I need to grep for string containing special characters and make sure it is at the end of the line

For example, in list:

  • abc defg[h]ij
    I want to grep for defg[h]ij$

  • xyz 123*456
    I want to grep for 123*456$

The search string and possible match containing special characters are varying, thus a fixed masking is not possible.

I am looking for something like grep -F in combination with the end of line $ anchor. -w will not suffice, it must be end of line.


One approach is to escape those special characters before calling grep.

With zsh:

grep -e "${string//(#m)[[^.\\\$*]/\\$MATCH}\$" file

or POSIXly:

escaped_string=$(printf '%s\n' "$string" | sed 's/[[^.\$*]/\\&/g')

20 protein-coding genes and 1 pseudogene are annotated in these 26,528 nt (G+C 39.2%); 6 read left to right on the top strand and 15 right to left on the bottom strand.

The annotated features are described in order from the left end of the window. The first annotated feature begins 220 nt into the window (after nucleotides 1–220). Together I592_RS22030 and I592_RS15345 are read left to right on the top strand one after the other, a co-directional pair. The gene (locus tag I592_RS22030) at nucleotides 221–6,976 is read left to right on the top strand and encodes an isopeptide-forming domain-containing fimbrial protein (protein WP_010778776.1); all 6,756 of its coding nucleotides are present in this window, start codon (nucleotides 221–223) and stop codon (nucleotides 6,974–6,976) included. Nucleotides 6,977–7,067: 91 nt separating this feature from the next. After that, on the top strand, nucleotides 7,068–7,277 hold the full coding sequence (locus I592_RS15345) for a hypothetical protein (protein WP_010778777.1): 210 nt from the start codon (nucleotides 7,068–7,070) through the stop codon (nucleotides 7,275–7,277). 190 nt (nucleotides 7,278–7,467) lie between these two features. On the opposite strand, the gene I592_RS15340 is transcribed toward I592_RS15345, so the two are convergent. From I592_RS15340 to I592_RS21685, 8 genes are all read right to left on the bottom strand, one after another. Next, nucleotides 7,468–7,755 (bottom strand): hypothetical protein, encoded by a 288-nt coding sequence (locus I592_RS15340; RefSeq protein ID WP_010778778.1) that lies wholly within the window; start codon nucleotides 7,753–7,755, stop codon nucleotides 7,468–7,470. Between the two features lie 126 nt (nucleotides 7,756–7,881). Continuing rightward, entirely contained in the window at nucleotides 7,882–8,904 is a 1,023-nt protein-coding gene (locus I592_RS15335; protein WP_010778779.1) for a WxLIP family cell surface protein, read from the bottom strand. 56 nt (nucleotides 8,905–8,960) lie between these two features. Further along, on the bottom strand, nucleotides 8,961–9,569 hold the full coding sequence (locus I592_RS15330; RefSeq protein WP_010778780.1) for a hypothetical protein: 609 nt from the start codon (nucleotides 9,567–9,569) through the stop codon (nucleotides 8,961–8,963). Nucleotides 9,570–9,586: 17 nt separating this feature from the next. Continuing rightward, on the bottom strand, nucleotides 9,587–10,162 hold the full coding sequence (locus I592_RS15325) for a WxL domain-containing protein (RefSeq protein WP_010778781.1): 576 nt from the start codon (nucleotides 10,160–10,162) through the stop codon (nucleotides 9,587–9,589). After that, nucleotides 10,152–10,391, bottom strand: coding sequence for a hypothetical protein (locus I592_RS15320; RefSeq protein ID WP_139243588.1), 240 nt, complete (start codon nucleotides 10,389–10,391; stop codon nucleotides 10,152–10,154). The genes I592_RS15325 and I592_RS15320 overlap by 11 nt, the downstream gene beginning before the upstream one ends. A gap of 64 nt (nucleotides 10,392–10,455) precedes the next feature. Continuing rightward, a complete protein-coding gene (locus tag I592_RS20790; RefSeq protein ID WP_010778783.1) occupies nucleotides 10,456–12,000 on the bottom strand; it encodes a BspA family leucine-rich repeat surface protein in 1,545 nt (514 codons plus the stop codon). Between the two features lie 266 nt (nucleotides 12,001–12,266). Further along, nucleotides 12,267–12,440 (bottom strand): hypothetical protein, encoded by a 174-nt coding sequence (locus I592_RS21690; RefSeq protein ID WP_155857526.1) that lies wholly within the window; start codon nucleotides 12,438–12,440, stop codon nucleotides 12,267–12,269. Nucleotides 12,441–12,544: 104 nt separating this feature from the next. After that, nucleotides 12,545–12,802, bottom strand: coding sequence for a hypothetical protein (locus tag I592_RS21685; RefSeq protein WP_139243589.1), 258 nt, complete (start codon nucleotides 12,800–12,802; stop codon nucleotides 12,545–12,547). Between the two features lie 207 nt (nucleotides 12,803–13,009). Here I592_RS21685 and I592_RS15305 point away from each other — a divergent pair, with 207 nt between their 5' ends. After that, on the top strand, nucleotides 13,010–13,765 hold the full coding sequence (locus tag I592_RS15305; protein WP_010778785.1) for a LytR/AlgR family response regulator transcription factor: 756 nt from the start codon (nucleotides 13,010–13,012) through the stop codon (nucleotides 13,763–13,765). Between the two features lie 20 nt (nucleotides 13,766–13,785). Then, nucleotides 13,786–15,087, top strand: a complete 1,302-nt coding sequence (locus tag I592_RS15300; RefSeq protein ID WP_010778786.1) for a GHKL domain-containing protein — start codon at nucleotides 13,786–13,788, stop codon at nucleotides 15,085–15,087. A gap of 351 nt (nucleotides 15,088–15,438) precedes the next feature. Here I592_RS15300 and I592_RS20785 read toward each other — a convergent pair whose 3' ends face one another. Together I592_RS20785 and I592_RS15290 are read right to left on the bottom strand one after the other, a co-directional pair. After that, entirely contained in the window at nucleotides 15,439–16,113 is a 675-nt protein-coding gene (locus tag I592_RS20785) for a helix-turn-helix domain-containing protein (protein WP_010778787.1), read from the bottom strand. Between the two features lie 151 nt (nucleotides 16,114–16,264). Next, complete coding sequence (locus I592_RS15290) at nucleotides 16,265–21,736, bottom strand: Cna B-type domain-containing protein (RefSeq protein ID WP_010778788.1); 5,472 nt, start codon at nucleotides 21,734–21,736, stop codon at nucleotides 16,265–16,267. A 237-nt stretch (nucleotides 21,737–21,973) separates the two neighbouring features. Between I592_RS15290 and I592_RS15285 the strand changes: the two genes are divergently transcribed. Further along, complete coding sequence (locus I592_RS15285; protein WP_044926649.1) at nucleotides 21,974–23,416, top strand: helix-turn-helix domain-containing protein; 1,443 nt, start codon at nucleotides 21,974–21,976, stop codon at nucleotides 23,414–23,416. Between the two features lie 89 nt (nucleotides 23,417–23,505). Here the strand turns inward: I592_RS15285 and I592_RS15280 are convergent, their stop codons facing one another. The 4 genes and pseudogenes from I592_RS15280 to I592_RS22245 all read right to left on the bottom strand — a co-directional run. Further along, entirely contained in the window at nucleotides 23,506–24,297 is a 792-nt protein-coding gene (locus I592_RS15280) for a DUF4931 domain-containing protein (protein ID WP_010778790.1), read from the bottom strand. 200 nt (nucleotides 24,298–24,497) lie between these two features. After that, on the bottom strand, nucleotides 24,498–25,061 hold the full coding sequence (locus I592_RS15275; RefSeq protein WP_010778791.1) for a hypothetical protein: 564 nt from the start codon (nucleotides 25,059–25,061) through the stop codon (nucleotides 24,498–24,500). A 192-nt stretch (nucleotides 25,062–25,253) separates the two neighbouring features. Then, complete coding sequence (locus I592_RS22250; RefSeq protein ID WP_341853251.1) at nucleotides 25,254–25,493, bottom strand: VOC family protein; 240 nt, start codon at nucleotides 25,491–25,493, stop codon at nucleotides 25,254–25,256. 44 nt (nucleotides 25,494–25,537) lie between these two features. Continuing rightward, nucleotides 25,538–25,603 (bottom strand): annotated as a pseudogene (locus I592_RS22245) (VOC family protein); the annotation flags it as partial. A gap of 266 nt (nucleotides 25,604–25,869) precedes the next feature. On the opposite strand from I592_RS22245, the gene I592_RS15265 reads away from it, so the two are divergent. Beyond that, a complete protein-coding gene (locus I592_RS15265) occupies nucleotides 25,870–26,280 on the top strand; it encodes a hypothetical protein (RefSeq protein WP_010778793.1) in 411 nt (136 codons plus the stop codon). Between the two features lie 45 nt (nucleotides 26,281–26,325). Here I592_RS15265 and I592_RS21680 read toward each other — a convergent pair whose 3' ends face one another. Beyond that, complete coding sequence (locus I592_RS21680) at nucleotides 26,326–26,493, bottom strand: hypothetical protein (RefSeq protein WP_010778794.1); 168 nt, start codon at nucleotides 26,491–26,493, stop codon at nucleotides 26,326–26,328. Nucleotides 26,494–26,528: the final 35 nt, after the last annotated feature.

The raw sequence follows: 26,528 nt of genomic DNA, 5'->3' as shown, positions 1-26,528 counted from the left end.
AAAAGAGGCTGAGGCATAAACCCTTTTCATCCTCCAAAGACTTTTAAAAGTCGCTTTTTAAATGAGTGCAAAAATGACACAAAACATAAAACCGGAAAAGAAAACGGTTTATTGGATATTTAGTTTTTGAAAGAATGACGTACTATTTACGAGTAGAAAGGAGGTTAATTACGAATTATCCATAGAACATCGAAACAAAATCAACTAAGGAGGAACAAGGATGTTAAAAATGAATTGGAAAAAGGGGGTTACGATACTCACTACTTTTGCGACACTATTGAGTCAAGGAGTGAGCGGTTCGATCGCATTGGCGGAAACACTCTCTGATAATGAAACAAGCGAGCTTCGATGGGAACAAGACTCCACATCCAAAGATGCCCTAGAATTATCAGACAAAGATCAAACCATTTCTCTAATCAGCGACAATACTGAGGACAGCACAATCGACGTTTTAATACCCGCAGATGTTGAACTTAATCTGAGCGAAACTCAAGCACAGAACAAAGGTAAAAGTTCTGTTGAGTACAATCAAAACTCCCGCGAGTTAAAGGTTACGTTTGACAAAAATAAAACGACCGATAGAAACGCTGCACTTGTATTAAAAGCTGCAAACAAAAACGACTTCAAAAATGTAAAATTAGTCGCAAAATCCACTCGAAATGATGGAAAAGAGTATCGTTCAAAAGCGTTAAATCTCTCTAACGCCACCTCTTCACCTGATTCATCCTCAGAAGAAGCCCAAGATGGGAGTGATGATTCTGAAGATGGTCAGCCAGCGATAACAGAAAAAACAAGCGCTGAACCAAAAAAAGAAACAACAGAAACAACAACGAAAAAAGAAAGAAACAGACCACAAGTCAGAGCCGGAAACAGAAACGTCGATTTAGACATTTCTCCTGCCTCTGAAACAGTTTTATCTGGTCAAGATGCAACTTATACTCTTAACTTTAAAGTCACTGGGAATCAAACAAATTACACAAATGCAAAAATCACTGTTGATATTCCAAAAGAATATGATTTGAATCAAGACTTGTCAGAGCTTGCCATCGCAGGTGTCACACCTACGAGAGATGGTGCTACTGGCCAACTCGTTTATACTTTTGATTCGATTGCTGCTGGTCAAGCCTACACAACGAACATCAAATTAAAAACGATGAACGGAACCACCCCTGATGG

grep -e "$escaped_string\$" file

or supposing the $string doesn't contain \E, with GNU grep or pcregrep:

grep -Pe "\Q$string\E\$" file

or you could use awk like:

STRING="$string" awk 'BEGIN {s = ENVIRON["STRING"]; n = length(s)}
                      length >= n && substr($0, length - n + 1, n) == s'

or perl:

STRING="$string" perl -ne 'print if /\Q$ENV{"STRING"}\E$/'

(this time, perl knows that a \E found in $ENV{"STRING"} doesn't mark the end of the \Quoted string).

  • thx will use the posix approach but use: sed 's/[]\/$*.^|[]/\\&/g' to escape "]" as well some other
    – PeterK
    Nov 28 '14 at 10:33
  • @PeterK, no, if you turn | into \| then you make an ordinary character (| is not special for grep without -E) into a regexp operator with some grep implementation (\| is an alternation operator in GNU grep for instance). / is not special in any grep implementation. ] alone is not special either. Nov 29 '14 at 8:04

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